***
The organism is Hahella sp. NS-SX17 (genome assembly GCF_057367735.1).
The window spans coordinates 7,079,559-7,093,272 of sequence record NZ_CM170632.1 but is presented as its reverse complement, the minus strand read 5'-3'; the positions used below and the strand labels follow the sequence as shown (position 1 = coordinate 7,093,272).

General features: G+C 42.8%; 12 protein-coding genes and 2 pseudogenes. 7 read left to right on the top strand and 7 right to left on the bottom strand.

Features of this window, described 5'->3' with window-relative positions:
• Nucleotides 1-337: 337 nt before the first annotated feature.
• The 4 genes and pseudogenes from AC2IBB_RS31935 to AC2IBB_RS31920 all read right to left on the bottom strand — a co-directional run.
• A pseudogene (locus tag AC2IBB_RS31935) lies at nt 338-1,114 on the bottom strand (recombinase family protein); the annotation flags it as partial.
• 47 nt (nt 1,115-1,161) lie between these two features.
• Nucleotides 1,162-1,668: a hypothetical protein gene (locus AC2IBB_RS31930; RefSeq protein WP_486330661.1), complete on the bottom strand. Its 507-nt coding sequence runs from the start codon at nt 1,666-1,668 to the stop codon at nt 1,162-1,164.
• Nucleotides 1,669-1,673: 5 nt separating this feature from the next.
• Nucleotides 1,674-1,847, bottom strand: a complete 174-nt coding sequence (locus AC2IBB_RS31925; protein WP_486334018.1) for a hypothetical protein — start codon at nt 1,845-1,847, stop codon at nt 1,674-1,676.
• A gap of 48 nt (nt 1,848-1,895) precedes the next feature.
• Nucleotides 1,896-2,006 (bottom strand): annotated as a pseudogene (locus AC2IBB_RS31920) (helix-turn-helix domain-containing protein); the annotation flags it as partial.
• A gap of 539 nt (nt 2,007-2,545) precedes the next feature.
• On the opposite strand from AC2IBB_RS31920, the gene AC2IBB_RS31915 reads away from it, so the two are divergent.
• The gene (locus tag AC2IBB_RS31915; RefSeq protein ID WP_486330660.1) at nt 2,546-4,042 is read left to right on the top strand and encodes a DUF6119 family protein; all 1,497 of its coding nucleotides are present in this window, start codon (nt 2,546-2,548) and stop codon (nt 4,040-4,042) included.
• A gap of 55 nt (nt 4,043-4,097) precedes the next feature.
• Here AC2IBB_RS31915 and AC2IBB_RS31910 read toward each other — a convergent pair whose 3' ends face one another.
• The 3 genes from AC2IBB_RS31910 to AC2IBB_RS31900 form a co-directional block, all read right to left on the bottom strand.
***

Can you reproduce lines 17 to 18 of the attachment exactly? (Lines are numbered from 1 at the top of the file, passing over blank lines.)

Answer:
• A gap of 55 nt (nt 4,043-4,097) precedes the next feature.
• Here AC2IBB_RS31915 and AC2IBB_RS31910 read toward each other — a convergent pair whose 3' ends face one another.